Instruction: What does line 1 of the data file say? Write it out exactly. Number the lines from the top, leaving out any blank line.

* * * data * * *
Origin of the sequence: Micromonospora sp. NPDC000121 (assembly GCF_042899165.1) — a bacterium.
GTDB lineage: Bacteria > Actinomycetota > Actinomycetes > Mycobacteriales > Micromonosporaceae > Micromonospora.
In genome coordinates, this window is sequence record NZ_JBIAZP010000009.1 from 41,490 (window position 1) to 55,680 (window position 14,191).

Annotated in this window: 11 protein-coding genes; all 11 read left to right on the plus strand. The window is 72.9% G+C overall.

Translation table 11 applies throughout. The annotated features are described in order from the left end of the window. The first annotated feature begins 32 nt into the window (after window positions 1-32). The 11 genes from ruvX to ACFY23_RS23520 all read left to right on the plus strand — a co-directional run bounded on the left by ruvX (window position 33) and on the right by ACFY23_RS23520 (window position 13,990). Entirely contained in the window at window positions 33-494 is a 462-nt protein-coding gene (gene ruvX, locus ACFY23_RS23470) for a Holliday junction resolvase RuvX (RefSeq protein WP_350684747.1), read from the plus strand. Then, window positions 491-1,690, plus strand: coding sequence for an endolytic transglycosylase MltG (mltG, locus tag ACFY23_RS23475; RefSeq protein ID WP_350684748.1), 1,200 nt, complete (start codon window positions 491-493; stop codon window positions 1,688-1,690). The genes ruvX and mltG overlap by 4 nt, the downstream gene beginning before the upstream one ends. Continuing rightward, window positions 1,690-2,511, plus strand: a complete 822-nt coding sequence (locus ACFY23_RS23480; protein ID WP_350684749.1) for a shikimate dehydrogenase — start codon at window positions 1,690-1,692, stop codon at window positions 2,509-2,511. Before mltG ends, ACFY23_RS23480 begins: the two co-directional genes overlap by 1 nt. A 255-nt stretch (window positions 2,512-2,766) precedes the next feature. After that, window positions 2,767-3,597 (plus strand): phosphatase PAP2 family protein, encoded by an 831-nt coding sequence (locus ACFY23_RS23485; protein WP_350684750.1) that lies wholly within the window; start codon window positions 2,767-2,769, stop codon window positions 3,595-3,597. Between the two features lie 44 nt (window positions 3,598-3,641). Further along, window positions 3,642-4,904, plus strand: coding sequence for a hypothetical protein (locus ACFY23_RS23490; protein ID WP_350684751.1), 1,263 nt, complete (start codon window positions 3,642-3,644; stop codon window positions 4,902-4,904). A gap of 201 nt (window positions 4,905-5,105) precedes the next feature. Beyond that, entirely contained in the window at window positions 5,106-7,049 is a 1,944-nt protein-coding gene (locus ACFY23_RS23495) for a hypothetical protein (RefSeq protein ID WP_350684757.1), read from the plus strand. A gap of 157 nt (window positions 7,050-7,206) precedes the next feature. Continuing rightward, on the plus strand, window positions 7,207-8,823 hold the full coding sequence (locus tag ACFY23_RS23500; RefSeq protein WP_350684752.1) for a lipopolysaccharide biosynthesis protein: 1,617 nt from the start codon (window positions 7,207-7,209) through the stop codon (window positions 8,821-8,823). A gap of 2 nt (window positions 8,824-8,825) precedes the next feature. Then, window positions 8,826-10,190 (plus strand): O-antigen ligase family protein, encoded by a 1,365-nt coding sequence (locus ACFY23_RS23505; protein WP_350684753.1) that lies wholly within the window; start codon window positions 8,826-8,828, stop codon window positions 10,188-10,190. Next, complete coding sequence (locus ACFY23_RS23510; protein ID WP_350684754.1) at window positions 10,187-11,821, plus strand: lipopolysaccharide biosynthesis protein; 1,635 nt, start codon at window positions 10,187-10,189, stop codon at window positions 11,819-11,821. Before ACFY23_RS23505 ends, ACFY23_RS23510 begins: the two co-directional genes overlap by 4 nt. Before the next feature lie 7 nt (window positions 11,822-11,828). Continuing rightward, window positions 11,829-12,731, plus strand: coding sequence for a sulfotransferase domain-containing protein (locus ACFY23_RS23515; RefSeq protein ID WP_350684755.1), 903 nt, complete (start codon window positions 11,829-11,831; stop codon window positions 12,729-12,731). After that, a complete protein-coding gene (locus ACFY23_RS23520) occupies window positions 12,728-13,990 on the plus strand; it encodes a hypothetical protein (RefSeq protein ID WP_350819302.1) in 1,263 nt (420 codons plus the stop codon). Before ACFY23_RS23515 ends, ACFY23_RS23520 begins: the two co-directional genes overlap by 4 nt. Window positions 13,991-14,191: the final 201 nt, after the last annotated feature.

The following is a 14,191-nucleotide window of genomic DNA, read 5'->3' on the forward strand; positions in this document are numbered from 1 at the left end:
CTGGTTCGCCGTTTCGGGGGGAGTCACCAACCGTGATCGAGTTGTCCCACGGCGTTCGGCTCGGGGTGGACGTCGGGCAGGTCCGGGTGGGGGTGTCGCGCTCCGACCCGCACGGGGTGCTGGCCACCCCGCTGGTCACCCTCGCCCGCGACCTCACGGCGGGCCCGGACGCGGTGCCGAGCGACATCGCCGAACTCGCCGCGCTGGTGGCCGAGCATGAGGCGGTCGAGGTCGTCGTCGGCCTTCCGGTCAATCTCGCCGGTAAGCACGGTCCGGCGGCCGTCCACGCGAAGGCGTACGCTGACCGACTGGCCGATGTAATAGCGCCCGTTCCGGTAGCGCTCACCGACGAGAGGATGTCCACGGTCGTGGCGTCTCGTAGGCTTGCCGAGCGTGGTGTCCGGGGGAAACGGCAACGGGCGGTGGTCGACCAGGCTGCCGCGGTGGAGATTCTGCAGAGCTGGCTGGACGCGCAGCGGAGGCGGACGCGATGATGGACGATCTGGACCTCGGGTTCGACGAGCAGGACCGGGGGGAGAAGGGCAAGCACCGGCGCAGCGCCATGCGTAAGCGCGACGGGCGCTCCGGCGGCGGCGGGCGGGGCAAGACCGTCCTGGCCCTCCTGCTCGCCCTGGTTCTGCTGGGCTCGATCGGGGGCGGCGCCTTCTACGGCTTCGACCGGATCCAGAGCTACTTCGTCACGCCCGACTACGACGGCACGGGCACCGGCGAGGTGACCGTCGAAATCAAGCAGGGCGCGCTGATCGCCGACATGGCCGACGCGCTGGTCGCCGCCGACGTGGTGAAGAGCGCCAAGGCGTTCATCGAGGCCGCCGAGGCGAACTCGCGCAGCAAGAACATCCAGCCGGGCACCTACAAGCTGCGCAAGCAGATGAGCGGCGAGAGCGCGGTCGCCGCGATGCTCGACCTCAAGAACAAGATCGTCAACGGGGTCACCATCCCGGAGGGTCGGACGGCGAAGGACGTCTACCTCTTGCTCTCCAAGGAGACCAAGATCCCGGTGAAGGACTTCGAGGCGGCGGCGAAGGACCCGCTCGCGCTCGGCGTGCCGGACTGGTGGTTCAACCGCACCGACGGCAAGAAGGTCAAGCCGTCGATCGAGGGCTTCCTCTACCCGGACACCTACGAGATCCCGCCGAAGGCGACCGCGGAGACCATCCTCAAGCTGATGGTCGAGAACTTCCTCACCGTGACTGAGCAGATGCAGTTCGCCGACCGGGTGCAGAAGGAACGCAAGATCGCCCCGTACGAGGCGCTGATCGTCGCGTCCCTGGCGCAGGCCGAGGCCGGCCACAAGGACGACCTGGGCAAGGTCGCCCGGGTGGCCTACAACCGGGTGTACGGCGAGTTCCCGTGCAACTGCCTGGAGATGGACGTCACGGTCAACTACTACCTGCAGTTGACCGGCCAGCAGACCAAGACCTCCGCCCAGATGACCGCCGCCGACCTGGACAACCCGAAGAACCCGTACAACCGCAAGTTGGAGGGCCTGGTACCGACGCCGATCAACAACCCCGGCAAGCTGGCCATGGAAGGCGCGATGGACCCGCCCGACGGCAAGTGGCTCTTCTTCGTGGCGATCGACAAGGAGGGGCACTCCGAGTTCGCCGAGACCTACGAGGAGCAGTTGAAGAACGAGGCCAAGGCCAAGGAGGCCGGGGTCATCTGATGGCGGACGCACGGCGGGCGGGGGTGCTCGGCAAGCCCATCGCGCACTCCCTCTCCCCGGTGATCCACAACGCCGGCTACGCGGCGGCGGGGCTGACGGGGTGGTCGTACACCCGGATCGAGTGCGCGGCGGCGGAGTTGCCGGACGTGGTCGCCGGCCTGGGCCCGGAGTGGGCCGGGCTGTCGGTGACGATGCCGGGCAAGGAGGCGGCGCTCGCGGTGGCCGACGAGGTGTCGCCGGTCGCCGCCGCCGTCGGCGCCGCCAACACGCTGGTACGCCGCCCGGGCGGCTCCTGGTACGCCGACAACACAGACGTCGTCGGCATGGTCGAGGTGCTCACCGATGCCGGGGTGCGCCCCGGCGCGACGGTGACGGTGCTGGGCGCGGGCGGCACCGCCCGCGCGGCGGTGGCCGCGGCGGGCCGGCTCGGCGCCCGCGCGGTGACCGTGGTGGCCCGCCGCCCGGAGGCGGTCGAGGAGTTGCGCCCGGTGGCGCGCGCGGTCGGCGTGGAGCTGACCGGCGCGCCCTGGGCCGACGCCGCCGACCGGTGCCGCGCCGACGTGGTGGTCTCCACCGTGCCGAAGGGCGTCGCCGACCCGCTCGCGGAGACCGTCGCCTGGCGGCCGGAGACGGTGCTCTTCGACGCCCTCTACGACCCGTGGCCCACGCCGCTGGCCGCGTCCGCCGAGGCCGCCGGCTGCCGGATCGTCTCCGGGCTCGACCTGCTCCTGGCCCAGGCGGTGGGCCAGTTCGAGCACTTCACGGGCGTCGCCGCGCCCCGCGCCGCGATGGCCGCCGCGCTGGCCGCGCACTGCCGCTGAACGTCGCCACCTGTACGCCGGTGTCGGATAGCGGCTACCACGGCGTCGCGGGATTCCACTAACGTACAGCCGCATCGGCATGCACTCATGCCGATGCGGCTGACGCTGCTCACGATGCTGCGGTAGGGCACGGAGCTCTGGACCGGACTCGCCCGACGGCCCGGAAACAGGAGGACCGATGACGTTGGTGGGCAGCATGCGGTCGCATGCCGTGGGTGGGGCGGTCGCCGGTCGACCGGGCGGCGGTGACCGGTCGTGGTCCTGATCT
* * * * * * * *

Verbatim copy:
Origin of the sequence: Micromonospora sp. NPDC000121 (assembly GCF_042899165.1) — a bacterium.